Why do we have to sleep? Well, ok, for humans it is easy to come up with a whole range of reasons why we need a certain budget of sleep - our lives are tiring, our complex brains need rebooting once a day, and sleep does all sorts of good things for us.
However, as research keeps discovering sleep behaviour in more and more primitive animals, including invertebrates that don't even have a brain, the phenomenon is getting harder to explain. If they want a bit of a rest at night, that could be easily regulated in a circadian cycle which most multicellular organisms have anyway. But why did our common animal ancestors, more than half a billion years ago, go to the trouble of evolving a budgeting mechanism of the kind that troubles us when we missed out on sleep and have to catch up?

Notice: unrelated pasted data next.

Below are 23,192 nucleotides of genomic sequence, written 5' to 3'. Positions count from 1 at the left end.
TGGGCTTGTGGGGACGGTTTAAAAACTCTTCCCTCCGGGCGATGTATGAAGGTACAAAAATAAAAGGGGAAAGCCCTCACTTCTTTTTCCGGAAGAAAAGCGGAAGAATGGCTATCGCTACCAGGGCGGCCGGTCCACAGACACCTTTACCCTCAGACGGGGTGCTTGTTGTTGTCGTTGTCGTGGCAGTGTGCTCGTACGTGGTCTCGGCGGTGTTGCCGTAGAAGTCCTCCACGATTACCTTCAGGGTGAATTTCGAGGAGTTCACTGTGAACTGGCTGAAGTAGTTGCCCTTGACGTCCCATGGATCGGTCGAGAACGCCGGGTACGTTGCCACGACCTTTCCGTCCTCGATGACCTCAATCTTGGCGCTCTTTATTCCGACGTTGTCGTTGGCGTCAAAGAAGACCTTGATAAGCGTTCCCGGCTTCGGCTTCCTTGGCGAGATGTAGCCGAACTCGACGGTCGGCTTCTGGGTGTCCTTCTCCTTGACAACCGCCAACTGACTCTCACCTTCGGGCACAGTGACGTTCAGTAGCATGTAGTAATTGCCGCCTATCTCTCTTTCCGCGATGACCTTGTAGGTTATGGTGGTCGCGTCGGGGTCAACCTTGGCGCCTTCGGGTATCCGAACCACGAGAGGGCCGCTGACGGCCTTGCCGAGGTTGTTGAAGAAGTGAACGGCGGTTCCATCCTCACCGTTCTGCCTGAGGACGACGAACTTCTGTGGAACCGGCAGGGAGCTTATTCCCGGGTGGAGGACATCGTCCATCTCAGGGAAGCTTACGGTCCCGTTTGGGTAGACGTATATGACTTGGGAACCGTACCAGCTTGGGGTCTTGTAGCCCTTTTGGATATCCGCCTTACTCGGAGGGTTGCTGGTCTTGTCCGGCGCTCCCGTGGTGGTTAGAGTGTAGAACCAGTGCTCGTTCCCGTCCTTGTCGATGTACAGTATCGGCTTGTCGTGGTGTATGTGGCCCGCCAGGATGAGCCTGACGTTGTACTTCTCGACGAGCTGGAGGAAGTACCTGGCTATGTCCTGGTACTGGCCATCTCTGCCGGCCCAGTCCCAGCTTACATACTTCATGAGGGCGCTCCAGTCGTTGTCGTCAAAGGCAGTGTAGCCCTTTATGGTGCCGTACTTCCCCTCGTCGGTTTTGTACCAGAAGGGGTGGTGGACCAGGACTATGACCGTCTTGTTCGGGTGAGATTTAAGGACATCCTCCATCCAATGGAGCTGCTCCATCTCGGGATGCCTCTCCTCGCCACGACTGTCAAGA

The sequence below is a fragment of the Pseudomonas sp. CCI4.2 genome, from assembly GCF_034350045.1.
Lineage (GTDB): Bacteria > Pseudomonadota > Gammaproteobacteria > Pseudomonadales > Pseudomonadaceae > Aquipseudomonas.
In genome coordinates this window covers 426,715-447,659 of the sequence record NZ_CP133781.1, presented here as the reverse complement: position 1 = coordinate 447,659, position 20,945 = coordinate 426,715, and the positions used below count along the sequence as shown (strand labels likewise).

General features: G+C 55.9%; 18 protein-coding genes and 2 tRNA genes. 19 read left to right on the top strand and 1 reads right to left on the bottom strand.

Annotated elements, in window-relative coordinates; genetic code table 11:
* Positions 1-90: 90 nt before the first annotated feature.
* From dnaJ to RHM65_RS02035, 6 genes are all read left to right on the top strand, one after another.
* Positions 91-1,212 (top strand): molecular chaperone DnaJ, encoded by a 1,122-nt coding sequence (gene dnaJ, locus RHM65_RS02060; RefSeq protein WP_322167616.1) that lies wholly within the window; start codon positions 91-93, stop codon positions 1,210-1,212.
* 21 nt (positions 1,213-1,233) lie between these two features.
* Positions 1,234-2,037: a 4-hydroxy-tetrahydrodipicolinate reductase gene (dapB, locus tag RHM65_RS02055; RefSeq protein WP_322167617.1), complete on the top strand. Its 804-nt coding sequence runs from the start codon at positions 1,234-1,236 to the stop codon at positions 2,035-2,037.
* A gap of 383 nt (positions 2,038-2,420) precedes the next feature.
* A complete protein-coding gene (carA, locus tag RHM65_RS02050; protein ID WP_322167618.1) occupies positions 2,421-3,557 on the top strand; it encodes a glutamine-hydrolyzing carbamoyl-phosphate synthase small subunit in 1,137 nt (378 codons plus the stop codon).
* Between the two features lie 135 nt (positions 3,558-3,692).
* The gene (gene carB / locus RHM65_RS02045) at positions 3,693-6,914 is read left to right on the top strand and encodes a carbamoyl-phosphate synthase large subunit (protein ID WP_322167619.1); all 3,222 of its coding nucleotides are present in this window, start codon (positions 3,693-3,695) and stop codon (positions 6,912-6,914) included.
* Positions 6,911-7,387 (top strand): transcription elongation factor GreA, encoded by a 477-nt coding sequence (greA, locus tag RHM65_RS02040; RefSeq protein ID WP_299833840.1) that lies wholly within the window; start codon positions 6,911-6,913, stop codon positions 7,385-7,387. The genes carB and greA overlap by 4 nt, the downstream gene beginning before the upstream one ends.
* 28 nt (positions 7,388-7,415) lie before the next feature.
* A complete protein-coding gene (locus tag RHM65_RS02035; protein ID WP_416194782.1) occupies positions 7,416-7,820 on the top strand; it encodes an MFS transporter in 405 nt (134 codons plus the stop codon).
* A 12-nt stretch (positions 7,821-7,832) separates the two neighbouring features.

The short answer is, we don't really know - but the quest to understand this does yield some very interesting insights into the hidden lives of all sorts of animals. My feature on this issue is out now:
The reasons of sleep
Current Biology Volume 29, issue 15, pages R775-R777, August 19, 2019
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Oh, and if I got my maths right, this is the 200th feature in this series - since I took on the challenge to write a feature for every issue, back in February 2011. Since the first one, there have only been three or four issues without one, for one reason or another.
Most mammals are very much like humans in their sleep behaviour. Attempts to explain the evolution of sleep with the mental benefits it has for humans and other mammals are undermined, however, by the findings that some of its features are shared across the animal kingdom. (Photo: RoyBuri/Pixabay.)